Under Windows, Asphalt 8 was playable but the framerate was sub-30 FPS. Switching to Android saw the framerate improve dramatically and was a far better experience. I suspect Android’s reduced overhead helped here. Keep in mind that Gameloft’s recent update did appear to hurt Asphalt 8 performance on a number of my devices.

Gaming Controllers and Bluetooth

I connected my iPazzPort Bluetooth keyboard and iPega PG-9025 via Bluetooth without issue.

Rikomagic MK36 Networking Performance

Iperf (iperf –t 60 -c SERVER_IP -r) was used test networking bandwidth over both WiFi and Ethernet. The device was located approximately 5 meters from the router through a single wall. WiFi performance varies heavily depending on your equipment and environment so results may vary.

WiFi performance was good, with upload and download speeds of 17.2 Mbps and  48.5 Mbps respectively. Streaming 4K video from an NFS share was no issue, with no buffering in sight.

Switching over to Ethernet saw upload and download speeds improve as expected, reaching 90.5 Mbps and 90.1 Mbps respectively.

Rikomagic MK36 Windows Benchmarks

3DMark Ice Storm

Rikomagic-MK36-3DMark-Ice-Storm

3DMark Ice Storm Extreme

Rikomagic-MK36-3DMark-Ice-Storm-Extreme

3DMark Cloud Gate

Rikomagic-MK36-3DMark-Cloud-Gate

3DMark Sky Diver

Rikomagic-MK36-3DMark-Sky-Diver

PCMark 8 Home Conventional

Rikomagic-MK36-PCMark-Home-Conventional

PCMark 8 Work Conventional

Rikomagic-MK36-PCMark-Work-Conventional

CrystalDiskMark 3.0.3

Rikomagic-MK36-CrystalDiskMark

Rikomagic MK36 Android Benchmarks

Antutu 5.7.1

Antutu returned a respectable score of 35839

Rikomagic-MK36-Antutu

Epic Citadel

The Rikomagic MK36 scored 39.7 FPS at Ultra High Quality

Rikomagic-MK36-Epic-Citadel

Rikomagic MK36 Temperatures

To stress test the Rikomagic MK36, I used Prime95‘s Small FFTs test. This test is designed to generate maximum heat. Temperatures seemed to stabilize at 61°c without any thermal throttling according to HWiNFO. Ambient temperature was 19.7°c. I didn’t experience any thermal throttling during testing.

Rikomagic MK36 Power Consumption

Power StateWindowsAndroid
Powered Off0.5 W0.5 W
Standby4 W3.7 W
Idle4 W3.7 W
Load7.9 W10.2 W

Getting One

The Rikomagic MK36 is available from GearBestAmazon and AliExpress.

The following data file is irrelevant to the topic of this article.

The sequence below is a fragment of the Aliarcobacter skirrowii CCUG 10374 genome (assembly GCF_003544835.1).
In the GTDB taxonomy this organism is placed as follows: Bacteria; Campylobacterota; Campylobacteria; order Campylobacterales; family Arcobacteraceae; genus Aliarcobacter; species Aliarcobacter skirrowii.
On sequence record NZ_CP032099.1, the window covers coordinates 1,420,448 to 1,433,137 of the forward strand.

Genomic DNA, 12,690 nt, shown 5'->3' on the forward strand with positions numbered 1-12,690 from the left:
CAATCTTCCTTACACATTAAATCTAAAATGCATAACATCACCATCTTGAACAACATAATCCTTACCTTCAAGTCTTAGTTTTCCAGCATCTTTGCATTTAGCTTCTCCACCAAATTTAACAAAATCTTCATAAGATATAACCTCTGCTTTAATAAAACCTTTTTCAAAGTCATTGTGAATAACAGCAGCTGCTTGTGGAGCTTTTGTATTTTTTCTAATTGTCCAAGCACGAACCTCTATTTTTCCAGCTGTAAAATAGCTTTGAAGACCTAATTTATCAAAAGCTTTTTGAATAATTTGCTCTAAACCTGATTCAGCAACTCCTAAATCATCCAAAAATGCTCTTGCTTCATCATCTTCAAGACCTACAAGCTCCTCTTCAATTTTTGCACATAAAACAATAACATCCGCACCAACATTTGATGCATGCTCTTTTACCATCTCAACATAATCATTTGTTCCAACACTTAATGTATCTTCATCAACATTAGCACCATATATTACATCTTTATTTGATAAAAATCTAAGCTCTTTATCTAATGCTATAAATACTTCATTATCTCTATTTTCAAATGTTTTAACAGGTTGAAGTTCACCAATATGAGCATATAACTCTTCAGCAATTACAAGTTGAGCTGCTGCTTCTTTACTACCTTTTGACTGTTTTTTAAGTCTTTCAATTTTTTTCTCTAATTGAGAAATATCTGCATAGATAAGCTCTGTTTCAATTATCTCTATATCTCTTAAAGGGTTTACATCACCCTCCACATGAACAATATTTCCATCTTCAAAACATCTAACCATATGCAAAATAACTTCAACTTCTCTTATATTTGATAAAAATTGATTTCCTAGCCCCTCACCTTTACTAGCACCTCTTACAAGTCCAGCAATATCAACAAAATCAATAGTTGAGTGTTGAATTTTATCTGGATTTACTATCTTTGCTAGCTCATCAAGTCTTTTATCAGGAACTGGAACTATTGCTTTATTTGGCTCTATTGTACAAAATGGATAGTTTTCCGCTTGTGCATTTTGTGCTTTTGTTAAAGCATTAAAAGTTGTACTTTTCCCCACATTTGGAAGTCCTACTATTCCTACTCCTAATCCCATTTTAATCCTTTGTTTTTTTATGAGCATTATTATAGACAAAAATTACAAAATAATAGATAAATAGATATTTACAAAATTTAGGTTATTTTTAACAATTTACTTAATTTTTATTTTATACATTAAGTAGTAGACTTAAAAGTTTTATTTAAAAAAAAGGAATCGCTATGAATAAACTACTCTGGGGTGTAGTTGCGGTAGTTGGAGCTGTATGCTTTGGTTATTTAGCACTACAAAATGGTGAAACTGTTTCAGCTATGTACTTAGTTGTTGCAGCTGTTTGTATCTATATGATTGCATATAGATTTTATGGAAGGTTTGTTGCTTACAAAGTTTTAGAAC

Rikomagic MK36 Additional Images

Beelink Pocket P1 Review: A Windows PC in Your Pocket

The Beelink Pocket P1 is pocket-sized Windows PC powered by the quadcore Intel Z3735F SoC. Also featuring 2GB RAM and 32GB of onboard storage, the Beelink Pocket P1 crams an impressive amount of functionality into a truly pocketable form factor.

Thanks to GearBest for providing me a sample to review. Click here to view the latest price.

What Is It?

The Beelink Pocket P1 is a pocket-sized Windows mini PC powered by a quadcore Intel processor. It’s great for a tiny HTPC or desktop thanks to its fanless design, impressively small form factor and low power requirements.

[GB-BP1-Deal]

Beelink-Pocket-P1-05

Beelink Pocket P1 Technical Specifications

  • Chipset: Intel Baytrail quad core processor with Intel HD graphics (Z3735F)
  • RAM: 2 GB DDR3
  • Storage: 32GB eMMC + microSD slot up to 64GB
  • Video & Audio Output: HDMI 1.4, 3.5mm Audio
  • Connectivity: Dual Band 802.11 b/g/n Wi-Fi, Bluetooth 4.0
  • USB: 2x USB 2.0 port
  • OS: Windows 8.1 with Bing (32-bit)
  • Dimensions: 15.23 x 8.3 x 1.14 cm
  • Weight: 223g

What’s in the box?

Beelink-Pocket-P1-Box-Front

Beelink have provided a solid set of inclusions. Inside the box, you get:

  • 1x Beelink Pocket P1
  • 1x HDMI Cable
  • 1x Power Adapter
  • 1x English Instruction Manual

Beelink-Pocket-P1-Inside-The-Box

 

It’s great to see that Beelink have included the micro HDMI to HDMI cable in the box. We’ve had a few products neglect to include one which is always frustrating.